Medical School

Postgraduate research profiles


Lauren Blekkenhorst

Phone: (+61 8) 9224 0381


Start date

Feb 2014

Submission date

Feb 2017

Lauren Blekkenhorst


An investigation into the potential health benefits of dietary nitrate on hypertension-related outcomes


In Australia, one person dies approximately every 10 minutes from cardiovascular disease (CVD). Hypertension is a leading risk factor for CVD affecting approximately one-third (~7.7 million) of all Australians over the age of 18 years and approximately half (~11.5 million) of all Australians by age 55 years.

Diet and lifestyle modification is an effective population-based approach for addressing hypertension. It has the potential to reduce the need for costly anti-hypertensive medications and potentially reduce the risk of mortality. Randomized controlled trials have demonstrated blood pressure lowering effects of lifestyle modifications which are equivalent to drug therapy, such as diets rich in vegetables. However, more than 90% of Australian adults do not consume their daily recommendation of 5 serves of vegetables. This may be partly contributing to the large prevalence of CVD in Australia.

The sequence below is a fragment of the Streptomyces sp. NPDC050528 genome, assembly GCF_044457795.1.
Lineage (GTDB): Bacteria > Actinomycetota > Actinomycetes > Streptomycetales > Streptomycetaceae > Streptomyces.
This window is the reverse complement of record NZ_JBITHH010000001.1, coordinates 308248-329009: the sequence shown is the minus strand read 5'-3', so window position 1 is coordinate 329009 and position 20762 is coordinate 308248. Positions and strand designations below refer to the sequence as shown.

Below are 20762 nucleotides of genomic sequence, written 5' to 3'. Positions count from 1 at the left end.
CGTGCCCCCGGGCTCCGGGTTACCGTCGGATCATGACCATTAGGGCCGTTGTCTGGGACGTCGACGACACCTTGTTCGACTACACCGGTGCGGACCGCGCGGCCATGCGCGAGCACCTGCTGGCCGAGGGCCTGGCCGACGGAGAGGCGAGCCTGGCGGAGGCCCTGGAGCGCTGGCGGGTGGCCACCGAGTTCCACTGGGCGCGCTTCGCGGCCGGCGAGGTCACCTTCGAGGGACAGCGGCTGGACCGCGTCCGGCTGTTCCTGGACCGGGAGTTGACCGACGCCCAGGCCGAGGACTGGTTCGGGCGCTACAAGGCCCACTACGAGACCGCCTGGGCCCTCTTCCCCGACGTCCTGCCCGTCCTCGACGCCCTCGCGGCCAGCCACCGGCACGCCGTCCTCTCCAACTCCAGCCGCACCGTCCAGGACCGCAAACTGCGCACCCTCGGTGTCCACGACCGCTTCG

Dietary nitrate has previously been considered as a toxic constituent in our diet due to the ability to form nitrosamines. However, recent research has demonstrated consistent and convincing evidence of the potential benefits on blood pressure and cardiovascular health through the nitrate-nitrite-nitric oxide metabolic pathway. Nitric oxide (NO) plays a vital role in supporting vascular homeostasis, and a decreased production of NO has been demonstrated in hypertensive individuals.

Vegetables, such as celery, beetroot and leafy greens, are a major source of dietary nitrate in humans, contributing to 60-80% of an individual’s total intake of dietary nitrate. Randomized controlled trials have demonstrated beneficial effects of diets rich in vegetables. However, to date there is no direct evidence from randomized controlled trials demonstrating an increase in vegetable intake alone results in lower blood pressure and if the type of vegetables consumed is an important determinant of any effect on blood pressure. The type of vegetables consumed may be important for blood pressure and focused advice to consume nitrate-rich vegetables may have the potential for acceptability by the wider community as current general recommendations relating to vegetable intake are not widely followed within Australia.

Why my research is important

CVD is a leading cause of morbidity and mortality in Australia and its large prevalence may be in part due to more than 90% of Australian adults not meeting their daily recommendation of 5 serves of vegetables. This PhD project will potentially establish target advice to increase the consumption of nitrate-rich vegetables as a means of decreasing risk of CVD, which may be more effective than more general advice of increasing overall vegetable intake, as current recommendations relating to vegetable intake are poorly followed within Australia.